By José Murat – May 18, 2020
The pandemic of COVID-19 has not stopped; its dramatic advance through the world has not slowed, and, contrary to even the most elementary common sense, we have seen neither a global common front nor an internal common cause within each country. Politicalization and short term interests loom larger than the root causes, health as a human right, economic rescue efforts, and the recovery of the balance of nature of the planet.
The so-called plague of the 21st Century has already spread to all 5 continents. It has affected the industrialized countries, the emerging economies, and the nations left behind economically. It has already left its terrible marks on countries located north of the 22nd latitude and south of it, in cold, temperate, and tropical climates. It has passed from the east to the center and then to the west. In the numerology of terror, the official tally of infected individuals has almost reached five million cases and the number of deaths is more than 320,000. The only thing untouched by the pandemic is the universal conscience – a clear and shared sizing-up of the seriousness of this phenomenon and the imperative necessity of presenting a common front, both nationally and internationally. The arm-wrestling to see who will come off the best in the political and commercial calculations is the only constant both on this continent and overseas.
One need only to do a superficial review of the world in order to confirm that factional and selfish attitudes continue to prevail over those with collective responsibility, both civic and human. In Great Britain, second in the world in deaths and third in infected patients, Prime Minister Boris Johnson over-confidently hastens the re-opening of economic activity and relaxes the stay-at-home regulations, at a pace that, in his arrogance, he uses as an attack against his political opposition. In Spain, instead of supporting the daring efforts of Social-Democratic President Pedro Sánchez to take down the illness and return to normality with the least possible risk, ex-President José María Aznar and the ultra-right wing of their government, with a view not toward the praise-worthy goal of saving lives or healing the economy, but rather with a plain and crude eagerness to regain power.
In Italy, competing with Great Britain and with Russia for greatest number of those infected, in just the same way, the insignia noted is not the coordination of efforts for health and revival of the economy, but rather the exchange of political blows between the forces in power and their political adversaries, with internal struggles within each camp.
In Russia, after a slow start, they went on to have exponential growth of the pandemic and now that country finds itself second in the world for number of infected persons, with more than 270,000, contending with the under-estimate of the size of the problem originally made by President Vladimir Putin. In Germany, now experiencing a substantial, though not total, reduction of the pace of spread of the contagion, the government of Chancellor Angela Merkel is experiencing pressure from economic and political sectors for a more rapid and generalized opening up of economic activities.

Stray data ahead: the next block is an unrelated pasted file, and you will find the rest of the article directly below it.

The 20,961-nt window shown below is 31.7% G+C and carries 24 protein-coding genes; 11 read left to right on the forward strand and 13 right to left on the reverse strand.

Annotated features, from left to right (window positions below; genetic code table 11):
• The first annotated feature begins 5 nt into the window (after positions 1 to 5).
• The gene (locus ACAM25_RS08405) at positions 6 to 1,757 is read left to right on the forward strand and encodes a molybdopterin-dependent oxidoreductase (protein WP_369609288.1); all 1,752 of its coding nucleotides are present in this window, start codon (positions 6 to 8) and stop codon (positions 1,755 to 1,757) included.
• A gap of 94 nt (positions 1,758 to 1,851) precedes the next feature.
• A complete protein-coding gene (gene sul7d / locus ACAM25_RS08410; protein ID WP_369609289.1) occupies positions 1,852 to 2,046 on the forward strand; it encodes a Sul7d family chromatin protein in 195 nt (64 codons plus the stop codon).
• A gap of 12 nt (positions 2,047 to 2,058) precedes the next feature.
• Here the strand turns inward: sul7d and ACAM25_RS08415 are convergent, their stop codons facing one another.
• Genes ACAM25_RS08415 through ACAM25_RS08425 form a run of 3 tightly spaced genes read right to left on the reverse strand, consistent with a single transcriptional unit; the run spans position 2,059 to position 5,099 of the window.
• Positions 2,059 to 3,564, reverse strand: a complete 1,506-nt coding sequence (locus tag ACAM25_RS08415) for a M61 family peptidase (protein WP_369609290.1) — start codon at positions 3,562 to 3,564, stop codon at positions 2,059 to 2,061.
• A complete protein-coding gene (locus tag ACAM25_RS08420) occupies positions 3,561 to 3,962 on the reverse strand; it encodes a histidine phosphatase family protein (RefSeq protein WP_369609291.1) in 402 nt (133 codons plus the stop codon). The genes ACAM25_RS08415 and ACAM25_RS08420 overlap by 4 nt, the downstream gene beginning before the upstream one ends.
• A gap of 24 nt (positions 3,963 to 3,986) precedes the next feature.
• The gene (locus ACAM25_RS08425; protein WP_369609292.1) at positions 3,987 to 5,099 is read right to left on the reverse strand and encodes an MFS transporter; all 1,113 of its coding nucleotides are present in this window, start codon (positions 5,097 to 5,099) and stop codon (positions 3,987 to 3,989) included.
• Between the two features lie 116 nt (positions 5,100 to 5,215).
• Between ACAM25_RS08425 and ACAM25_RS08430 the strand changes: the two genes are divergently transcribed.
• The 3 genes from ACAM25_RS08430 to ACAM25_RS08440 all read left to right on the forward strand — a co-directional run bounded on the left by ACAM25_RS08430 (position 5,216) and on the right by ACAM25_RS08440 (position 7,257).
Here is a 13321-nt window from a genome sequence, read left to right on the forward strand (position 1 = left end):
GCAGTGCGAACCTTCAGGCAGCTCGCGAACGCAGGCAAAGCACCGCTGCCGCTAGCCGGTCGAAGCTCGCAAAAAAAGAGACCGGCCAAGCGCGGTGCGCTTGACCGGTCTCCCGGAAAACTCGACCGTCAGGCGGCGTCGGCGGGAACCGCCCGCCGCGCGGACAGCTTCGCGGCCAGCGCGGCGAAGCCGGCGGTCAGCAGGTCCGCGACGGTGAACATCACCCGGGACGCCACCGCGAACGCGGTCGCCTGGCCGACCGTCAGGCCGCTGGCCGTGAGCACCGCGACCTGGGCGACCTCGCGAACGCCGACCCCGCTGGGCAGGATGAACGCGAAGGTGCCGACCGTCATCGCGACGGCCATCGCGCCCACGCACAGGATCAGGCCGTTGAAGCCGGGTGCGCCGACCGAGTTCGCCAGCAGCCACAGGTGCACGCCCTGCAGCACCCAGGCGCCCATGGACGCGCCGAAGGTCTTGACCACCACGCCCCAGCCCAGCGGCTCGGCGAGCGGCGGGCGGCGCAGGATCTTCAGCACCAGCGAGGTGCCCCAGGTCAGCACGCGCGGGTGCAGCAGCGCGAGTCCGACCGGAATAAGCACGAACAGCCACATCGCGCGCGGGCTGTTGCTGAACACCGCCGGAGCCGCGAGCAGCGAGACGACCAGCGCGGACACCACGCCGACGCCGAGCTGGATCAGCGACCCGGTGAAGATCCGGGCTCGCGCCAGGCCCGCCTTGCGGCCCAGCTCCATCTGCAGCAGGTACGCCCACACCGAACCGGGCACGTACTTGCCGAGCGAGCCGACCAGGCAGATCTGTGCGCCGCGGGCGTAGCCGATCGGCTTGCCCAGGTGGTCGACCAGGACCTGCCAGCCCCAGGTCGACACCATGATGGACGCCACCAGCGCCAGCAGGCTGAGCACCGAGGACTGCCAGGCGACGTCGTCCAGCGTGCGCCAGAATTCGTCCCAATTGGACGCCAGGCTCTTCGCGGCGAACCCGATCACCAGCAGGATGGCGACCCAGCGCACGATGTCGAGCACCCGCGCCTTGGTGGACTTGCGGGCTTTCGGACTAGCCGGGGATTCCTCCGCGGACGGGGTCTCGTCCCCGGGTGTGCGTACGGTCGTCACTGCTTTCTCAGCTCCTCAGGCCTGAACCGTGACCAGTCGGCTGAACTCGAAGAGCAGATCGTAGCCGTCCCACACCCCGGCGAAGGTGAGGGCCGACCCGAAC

Here on this continent, the government of President Trump has not taken the preventive measures the international experts advised, losing crucial weeks which could have modified the spiral of spread of infection. Today, with the pandemic out of control, leading the world in number of infections and deaths, he attempts to spread the blame among other political figures and other nations, always with his gaze fixed on the next presidential election.
In Brazil, the ultra-right government of Jair Bolsonaro insists on going against all suggested recommendations of the World Health Organization ( WHO), applied universally. In his exuberance, along with the removal of his Secretary of Health who was in favor of shelter-in-place health precautions, he has also engaged in open confrontation with the governments of the states and principal cities, which have favored public heath precautions.
In the other Latin American countries, we also fail to see a strategy that prioritizes the goals of health, the economy, and the environment, given that we do not see an attitude of unity around the fundamental issues, especially in adverse circumstances, as was suggested in Mexico in the 19th Century by that liberal José María Mora, referring to the interminable internal struggles while faced with invasion by the United States. In the whole world, and Mexico is no exception, it seems unclear whether what certain economic and political sectors are trying to achieve is to prepare a common strategy, a broad front for health and the revival of the means of production, or to undermine the governmental efforts to confront the public health challenges and their implications in other spheres of public policy.
To sum up, the excessive spread of the COVID-19 pandemic is a call to all governments and all political figures, both national and international, to cease politicizing this issue and fighting for bits of power, in order to create a great monolithic force of unified struggle in favor of health, economic recovery, and – something that short-term minds often forget – the viability of our common dwelling-place, which is this planet.
Jake Johnson is a staff writer for Common Dreams.
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